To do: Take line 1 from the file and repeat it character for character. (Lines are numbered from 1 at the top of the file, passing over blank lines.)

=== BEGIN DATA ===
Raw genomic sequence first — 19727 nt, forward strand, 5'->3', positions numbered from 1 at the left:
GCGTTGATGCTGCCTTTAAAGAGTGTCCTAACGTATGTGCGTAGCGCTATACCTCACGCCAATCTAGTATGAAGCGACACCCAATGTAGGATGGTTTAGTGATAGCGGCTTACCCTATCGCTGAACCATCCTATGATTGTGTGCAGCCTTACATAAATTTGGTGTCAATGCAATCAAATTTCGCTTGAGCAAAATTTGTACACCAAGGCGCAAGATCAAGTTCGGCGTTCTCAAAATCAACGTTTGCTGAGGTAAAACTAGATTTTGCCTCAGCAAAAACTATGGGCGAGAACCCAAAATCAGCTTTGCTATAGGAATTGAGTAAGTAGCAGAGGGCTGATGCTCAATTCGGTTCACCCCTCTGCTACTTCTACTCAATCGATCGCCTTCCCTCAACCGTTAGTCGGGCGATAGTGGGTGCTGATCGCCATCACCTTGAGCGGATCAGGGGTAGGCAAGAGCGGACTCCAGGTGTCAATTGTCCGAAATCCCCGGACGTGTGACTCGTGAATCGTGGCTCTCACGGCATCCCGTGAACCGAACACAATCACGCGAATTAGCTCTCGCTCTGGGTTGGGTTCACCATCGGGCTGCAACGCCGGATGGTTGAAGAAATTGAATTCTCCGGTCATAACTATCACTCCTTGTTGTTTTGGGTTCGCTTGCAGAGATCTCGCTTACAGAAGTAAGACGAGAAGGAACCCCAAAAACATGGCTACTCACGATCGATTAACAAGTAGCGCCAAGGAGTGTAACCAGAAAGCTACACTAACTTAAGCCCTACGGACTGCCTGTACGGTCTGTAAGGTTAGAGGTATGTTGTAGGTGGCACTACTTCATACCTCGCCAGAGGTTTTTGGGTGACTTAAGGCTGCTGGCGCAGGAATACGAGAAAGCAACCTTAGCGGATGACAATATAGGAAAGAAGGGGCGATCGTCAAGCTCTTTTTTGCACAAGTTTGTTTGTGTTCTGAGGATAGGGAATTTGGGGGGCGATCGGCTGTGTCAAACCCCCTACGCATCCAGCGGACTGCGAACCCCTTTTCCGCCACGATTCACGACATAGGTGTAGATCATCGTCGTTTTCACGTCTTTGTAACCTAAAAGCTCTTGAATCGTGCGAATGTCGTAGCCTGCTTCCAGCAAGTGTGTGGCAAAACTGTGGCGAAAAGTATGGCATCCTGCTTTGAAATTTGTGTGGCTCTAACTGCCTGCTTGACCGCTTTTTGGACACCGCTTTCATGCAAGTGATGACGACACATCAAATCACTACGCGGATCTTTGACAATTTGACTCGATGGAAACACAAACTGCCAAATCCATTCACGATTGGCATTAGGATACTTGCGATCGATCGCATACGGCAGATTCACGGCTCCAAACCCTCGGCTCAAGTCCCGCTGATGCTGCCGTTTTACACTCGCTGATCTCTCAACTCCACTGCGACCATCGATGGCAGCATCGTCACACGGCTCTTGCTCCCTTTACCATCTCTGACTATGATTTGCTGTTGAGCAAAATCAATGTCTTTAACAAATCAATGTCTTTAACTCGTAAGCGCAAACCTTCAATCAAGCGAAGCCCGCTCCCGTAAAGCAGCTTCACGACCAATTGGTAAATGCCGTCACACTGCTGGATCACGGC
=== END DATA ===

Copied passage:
Raw genomic sequence first — 19727 nt, forward strand, 5'->3', positions numbered from 1 at the left: